LSU confirms at least 30 football players are in quarantine due to COVID-19

According to a report from Sport’s Illustrated’s Ross Dellenger, at least 30 LSU football players are in quarantine because they tested positive for COVID-19 or were found to have had contact with those who tested positive.

Shelly Mullenix, LSU’s senior associate athletic trainer confirmed the news. However, she did not specify which players have been isolated. No LSU athlete or staff member has required hospitalization and very few have experienced effects beyond mild symptoms. At least part of the outbreak can be traced to Tigerland, an area filled with bars and nightclubs in Baton Rouge.

The good news is that Mullenix is confident that LSU’s facility safety protocols have worked. None of the positive cases have been traced back to workouts within the facility but only contracted in the community. LSU is encouraging all players to remain on campus at the facilities as much as possible and wear a mask if they decide to go out.

“It’s not surprising we’re seeing the rise right now,” she told SI. “It’s a pandemic. We should not be shocked. The story is that it’s exactly what we said it would be. We were prepared from the get-go for a lot of virus. The good news is we’re seeing subtle virus illness.”

Several other major college football programs are dealing with coronavirus.

Clemson had 28 positive tests come back among players and staff on Friday, June 19 and Texas had as many as 13 recently.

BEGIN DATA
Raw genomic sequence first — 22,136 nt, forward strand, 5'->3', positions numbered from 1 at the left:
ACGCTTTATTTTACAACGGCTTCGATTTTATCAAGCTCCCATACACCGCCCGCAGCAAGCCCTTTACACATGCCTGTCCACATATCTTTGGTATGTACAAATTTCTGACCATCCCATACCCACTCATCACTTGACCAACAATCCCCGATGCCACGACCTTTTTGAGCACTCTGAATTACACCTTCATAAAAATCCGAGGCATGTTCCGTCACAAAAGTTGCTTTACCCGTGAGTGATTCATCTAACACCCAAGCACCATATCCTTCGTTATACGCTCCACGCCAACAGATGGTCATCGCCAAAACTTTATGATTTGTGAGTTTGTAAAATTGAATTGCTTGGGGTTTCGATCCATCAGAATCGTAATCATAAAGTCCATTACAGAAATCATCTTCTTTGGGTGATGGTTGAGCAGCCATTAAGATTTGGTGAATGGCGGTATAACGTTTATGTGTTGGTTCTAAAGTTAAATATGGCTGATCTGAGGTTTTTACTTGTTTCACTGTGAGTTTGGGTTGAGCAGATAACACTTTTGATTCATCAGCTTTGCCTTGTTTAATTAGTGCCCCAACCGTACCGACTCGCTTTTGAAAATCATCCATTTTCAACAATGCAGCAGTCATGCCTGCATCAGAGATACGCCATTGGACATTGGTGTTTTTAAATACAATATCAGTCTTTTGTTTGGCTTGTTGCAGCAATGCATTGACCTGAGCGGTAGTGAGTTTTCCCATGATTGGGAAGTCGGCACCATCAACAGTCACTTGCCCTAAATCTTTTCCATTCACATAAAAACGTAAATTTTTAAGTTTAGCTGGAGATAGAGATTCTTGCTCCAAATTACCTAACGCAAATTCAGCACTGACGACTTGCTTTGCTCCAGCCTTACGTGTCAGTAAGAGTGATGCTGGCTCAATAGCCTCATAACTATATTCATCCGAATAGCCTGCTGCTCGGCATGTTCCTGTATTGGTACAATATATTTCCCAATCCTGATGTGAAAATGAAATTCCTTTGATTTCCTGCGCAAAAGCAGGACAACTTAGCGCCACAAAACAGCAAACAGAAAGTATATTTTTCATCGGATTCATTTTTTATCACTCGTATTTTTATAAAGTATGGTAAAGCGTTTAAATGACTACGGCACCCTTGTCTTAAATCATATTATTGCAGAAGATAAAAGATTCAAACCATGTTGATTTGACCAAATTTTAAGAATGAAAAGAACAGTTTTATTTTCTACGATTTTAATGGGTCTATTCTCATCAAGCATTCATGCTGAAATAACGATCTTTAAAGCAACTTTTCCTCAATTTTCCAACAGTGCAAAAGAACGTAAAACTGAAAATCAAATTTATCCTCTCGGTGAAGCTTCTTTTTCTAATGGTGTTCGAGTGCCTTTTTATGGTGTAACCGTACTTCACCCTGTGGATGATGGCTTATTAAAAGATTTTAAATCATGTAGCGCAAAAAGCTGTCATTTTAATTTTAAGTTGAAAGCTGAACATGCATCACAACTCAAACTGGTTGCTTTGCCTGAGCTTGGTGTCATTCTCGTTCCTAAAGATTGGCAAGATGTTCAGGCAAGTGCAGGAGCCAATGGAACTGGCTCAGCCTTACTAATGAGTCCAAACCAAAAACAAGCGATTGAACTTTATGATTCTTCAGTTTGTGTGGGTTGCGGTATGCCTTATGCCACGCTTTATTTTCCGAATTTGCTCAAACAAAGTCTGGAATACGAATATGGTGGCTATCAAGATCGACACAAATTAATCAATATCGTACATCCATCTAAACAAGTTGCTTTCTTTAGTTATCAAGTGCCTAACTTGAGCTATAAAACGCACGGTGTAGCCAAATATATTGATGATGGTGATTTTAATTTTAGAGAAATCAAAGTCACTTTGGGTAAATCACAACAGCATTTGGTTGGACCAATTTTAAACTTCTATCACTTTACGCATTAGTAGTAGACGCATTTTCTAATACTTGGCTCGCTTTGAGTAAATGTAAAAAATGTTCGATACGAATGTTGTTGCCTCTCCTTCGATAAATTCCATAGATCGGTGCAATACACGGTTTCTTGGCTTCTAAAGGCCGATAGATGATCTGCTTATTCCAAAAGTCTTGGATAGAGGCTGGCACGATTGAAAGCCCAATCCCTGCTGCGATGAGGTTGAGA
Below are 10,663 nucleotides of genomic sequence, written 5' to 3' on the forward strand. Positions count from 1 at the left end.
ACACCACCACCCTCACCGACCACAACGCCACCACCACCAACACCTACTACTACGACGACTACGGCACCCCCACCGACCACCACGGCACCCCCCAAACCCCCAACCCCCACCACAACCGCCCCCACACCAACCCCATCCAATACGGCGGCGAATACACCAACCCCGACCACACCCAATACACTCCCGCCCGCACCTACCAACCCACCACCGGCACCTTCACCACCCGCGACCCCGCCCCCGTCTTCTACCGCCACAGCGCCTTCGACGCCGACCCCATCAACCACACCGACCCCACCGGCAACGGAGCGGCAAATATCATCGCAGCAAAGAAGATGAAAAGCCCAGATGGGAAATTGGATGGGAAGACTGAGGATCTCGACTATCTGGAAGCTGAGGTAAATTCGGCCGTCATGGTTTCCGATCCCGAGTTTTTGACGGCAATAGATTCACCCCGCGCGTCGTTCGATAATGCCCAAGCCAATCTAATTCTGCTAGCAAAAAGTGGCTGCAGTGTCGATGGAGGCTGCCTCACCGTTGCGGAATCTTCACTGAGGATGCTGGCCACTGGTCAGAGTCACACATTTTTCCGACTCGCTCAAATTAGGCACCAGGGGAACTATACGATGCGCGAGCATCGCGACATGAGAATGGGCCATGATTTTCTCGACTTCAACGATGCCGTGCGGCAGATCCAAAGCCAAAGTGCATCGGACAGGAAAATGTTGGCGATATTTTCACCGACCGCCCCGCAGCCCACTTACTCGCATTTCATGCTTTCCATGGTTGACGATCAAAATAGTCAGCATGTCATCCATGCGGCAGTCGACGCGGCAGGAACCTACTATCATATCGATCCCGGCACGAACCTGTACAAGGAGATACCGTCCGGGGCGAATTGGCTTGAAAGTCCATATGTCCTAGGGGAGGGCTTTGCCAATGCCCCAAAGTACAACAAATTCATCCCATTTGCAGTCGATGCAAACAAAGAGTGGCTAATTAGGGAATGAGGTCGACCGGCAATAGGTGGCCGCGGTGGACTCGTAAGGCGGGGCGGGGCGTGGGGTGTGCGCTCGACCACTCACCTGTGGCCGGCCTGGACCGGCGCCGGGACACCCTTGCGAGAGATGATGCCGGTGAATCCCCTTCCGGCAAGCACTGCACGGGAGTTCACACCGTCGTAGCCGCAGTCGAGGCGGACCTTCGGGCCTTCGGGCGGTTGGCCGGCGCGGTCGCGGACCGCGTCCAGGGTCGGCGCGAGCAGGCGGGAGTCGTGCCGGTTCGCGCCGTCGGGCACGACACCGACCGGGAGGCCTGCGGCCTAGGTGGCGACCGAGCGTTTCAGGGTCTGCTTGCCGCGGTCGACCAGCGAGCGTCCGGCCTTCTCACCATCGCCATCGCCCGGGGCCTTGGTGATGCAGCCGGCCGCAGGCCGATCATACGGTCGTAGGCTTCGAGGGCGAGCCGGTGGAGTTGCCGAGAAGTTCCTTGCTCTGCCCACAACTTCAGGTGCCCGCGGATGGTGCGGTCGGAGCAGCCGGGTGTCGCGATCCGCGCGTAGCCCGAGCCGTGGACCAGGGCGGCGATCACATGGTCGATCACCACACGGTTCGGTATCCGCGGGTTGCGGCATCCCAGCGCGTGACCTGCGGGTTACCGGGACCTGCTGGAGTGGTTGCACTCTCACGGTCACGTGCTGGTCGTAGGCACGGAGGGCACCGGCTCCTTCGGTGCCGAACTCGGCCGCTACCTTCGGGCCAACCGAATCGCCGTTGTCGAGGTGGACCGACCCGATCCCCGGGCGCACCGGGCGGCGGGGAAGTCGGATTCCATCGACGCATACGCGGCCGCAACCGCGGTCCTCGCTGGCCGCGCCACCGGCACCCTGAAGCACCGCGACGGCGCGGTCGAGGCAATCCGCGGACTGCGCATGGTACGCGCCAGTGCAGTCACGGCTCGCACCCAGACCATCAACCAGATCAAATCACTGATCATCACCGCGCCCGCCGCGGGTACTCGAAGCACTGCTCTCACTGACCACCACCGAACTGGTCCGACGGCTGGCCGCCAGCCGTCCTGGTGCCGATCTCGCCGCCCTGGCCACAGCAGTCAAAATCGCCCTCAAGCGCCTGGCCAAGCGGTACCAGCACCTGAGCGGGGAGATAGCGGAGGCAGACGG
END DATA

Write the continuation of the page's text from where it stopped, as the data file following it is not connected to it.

Cases have also been reported at Alabama, Houston, SMU, and Florida State.

With players all over the country reporting to their campuses for voluntary workouts throughout the last month, athletic directors and coaches are wary that the season could be shortened or canceled if COVID-19 numbers do not improve substantially by late summer.

In a conference call earlier this month, NCAA president Mark Emmert acknowledged the possibility of a shortened college football season. Earlier this week, Dr. Anthony Fauci said that football is a “perfect set up” for spreading the virus as he explained to CNN:

“Sweat does not do it. This is a respiratory virus, so it’s going to be spread by shedding virus. The problem with virus shedding is that if I have it in my nasal pharynx, and it sheds and I wipe my hand against my nose—now it’s on my hand. You see, then I touch my chest or my thigh, then it’s on my chest or my thigh for at least a few hours. Sweat as such won’t transmit it. But if people are in such close contact as football players are on every single play, then that’s the perfect set up for spreading. I would think that if there is an infected football player on the field—a middle linebacker, a tackle, whoever it is it—as soon as they hit the next guy, the chances are that they will be shedding virus all over that person.

“If you really want to be in a situation where you want to be absolutely certain, you’d test all the players before the game. And you say, Those who are infected: Sorry, you’re sidelined. Those who are free: Get in there and play.”

 

AFI
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